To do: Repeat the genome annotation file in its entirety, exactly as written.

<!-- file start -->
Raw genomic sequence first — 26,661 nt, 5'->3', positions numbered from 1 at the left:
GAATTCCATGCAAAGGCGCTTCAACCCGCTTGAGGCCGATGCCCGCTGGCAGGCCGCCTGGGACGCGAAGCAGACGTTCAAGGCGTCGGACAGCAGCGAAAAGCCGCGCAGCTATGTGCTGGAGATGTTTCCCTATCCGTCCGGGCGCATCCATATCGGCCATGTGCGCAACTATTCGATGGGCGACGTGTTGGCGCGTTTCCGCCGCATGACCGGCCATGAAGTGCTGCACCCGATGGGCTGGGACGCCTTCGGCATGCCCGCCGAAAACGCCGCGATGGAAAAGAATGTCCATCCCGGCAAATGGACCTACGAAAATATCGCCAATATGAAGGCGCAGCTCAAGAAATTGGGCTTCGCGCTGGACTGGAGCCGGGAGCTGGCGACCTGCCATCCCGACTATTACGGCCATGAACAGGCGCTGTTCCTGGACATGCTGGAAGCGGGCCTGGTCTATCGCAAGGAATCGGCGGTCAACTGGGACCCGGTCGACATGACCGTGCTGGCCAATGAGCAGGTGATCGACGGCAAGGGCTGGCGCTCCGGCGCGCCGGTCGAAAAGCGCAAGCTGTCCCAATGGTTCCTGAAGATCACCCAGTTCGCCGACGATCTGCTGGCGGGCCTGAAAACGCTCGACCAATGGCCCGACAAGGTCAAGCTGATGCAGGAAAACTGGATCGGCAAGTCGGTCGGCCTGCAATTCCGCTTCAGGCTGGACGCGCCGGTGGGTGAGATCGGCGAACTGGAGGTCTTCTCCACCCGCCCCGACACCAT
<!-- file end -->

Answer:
Raw genomic sequence first — 26,661 nt, 5'->3', positions numbered from 1 at the left:
GAATTCCATGCAAAGGCGCTTCAACCCGCTTGAGGCCGATGCCCGCTGGCAGGCCGCCTGGGACGCGAAGCAGACGTTCAAGGCGTCGGACAGCAGCGAAAAGCCGCGCAGCTATGTGCTGGAGATGTTTCCCTATCCGTCCGGGCGCATCCATATCGGCCATGTGCGCAACTATTCGATGGGCGACGTGTTGGCGCGTTTCCGCCGCATGACCGGCCATGAAGTGCTGCACCCGATGGGCTGGGACGCCTTCGGCATGCCCGCCGAAAACGCCGCGATGGAAAAGAATGTCCATCCCGGCAAATGGACCTACGAAAATATCGCCAATATGAAGGCGCAGCTCAAGAAATTGGGCTTCGCGCTGGACTGGAGCCGGGAGCTGGCGACCTGCCATCCCGACTATTACGGCCATGAACAGGCGCTGTTCCTGGACATGCTGGAAGCGGGCCTGGTCTATCGCAAGGAATCGGCGGTCAACTGGGACCCGGTCGACATGACCGTGCTGGCCAATGAGCAGGTGATCGACGGCAAGGGCTGGCGCTCCGGCGCGCCGGTCGAAAAGCGCAAGCTGTCCCAATGGTTCCTGAAGATCACCCAGTTCGCCGACGATCTGCTGGCGGGCCTGAAAACGCTCGACCAATGGCCCGACAAGGTCAAGCTGATGCAGGAAAACTGGATCGGCAAGTCGGTCGGCCTGCAATTCCGCTTCAGGCTGGACGCGCCGGTGGGTGAGATCGGCGAACTGGAGGTCTTCTCCACCCGCCCCGACACCAT